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Trump Win Fuels Fears, Celebrations in Australia

  • Phil Mercer

A man walks past a newspaper placard showing U.S. President-elect Donald Trump, in Sydney, Australia, Nov. 10, 2016. Reacting to Trump's election victory, Australian PM Malcolm Turnbull said that the relationship between the two countries "will continue to be strong."

A man walks past a newspaper placard showing U.S. President-elect Donald Trump, in Sydney, Australia, Nov. 10, 2016. Reacting to Trump's election victory, Australian PM Malcolm Turnbull said that the relationship between the two countries "will continue to be strong."

Australia’s Prime Minister Malcolm Turnbull has spoken with U.S. president-elect Donald Trump, who said the long-standing alliance between the two nations was of great importance to Washington.

"Barking mad" and “a revolting slug” were just some of the words Australian politicians used to describe Donald Trump in the lead-up to the U.S. presidential election.

But now both sides of Australian politics are promising to work with President-elect Trump, and they have chosen to be pragmatic.

Military alliance

At stake is Australia’s most important military alliance - that with the United States, which dates back to the early 1950s. It provides a security blanket that lies at the core of the Australian psyche.

Turnbull, who strongly criticized Trump’s crass comments about women during the campaign, congratulated the American president-elect, reaffirming the importance of a strong bilateral relationship.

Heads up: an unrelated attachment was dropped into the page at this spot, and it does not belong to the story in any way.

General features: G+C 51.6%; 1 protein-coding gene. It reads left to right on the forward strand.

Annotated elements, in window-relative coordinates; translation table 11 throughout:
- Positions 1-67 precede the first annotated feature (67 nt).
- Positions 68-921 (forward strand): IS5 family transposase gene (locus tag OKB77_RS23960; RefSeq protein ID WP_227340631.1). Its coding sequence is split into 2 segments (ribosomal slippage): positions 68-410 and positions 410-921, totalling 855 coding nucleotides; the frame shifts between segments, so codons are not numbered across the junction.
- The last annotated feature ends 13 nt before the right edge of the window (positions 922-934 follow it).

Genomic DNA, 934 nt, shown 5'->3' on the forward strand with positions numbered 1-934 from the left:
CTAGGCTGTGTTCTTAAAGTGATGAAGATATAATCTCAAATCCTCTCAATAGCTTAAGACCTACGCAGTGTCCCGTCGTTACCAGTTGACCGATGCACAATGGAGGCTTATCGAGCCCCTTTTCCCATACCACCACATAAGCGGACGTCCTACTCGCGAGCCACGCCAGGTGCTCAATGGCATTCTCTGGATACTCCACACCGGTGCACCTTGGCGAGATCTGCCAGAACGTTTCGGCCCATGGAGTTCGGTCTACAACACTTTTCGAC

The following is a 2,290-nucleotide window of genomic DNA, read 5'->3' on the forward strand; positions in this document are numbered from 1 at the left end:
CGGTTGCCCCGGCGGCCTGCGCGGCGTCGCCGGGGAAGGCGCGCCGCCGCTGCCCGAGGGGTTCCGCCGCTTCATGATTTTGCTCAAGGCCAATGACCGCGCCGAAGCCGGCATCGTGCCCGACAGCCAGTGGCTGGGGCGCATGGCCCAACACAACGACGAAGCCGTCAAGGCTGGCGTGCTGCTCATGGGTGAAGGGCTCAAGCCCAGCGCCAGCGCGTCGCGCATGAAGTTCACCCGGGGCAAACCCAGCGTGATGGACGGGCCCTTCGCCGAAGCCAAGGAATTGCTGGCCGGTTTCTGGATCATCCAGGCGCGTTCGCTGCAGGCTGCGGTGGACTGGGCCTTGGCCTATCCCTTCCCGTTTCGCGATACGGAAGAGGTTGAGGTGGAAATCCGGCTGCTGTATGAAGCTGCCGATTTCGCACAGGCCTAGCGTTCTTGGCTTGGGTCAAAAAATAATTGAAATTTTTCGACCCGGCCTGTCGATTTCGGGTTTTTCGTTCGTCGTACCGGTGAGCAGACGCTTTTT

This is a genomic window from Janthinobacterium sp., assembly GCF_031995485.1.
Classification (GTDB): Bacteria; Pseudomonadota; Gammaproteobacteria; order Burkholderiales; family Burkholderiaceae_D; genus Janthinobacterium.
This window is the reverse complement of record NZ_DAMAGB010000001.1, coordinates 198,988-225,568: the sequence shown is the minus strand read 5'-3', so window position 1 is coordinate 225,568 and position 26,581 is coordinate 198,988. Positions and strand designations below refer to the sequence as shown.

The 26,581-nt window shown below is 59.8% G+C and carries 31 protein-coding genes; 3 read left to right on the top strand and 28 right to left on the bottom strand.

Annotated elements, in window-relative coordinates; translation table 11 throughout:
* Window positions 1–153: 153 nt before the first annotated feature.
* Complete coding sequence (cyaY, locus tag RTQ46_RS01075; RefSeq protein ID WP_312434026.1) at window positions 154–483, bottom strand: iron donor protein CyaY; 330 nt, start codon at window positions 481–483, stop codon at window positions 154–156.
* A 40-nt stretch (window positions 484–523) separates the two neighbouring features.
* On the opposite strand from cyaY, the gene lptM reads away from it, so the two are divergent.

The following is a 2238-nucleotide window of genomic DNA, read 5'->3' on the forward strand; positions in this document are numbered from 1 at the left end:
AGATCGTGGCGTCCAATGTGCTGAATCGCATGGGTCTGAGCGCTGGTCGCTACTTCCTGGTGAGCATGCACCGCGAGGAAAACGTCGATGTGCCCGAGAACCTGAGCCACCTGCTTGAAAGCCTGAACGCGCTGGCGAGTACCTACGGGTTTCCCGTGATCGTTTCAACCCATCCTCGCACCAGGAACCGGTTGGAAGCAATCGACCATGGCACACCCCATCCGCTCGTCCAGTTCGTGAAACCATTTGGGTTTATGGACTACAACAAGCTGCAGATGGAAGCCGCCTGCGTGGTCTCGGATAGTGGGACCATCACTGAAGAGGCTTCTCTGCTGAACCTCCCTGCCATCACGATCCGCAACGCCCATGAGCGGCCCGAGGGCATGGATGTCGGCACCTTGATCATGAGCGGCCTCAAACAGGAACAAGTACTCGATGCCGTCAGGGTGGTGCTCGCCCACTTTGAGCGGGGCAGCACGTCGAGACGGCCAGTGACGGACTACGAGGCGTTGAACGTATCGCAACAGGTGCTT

"Americans understand they have no stronger ally and no better friend than Australia. And the enduring national interests of our two countries are such that our relationship will continue to be strong. We'll continue to work together as we have done with many presidents in years past to take on the challenges of our time," Turnbull said.



Australia’s former prime minister, Tony Abbott, also has congratulated Donald Trump, writing on Twitter that the United States has a new leader “who appreciates that middle America is sick of being taken for granted.”

Pauline Hanson, head of the far right anti-immigration One Nation party, celebrated Trump’s victory with champagne on the lawns outside parliament house in Canberra.

She sees the president-elect as a fellow outcast, and has savored his stunning victory.

“I am thrilled. I am thrilled with Donald Trump winning the presidency in America and I think they need a change. They are screaming out for change and that is evident in the polls,” Hanson said.

Congratulating Trump on his victory, she tweeted that her "door will always be open" for him.

A shopper walks behind a sign on display outside a wine shop in Sydney, Australia Nov. 10, 2016 that comments on the recent U.S. election in which Republican candidate Donald Trump was victorious.

A shopper walks behind a sign on display outside a wine shop in Sydney, Australia Nov. 10, 2016 that comments on the recent U.S. election in which Republican candidate Donald Trump was victorious.

Australian share prices fell by almost four percent as news of Donald Trump’s victory emerged, but has since recovered much of that lost ground.

Media commentary in Australia has been mixed. Some opinion columns have warned that a Trump presidency will fuel a trade war with China, Australia’s most important commercial partner, as well as bigotry and xenophobia.

However, a Sydney tabloid told its readers that “the silent majority has roared. The underdog has triumphed. The outsiders have given a black eye to the Establishment.”

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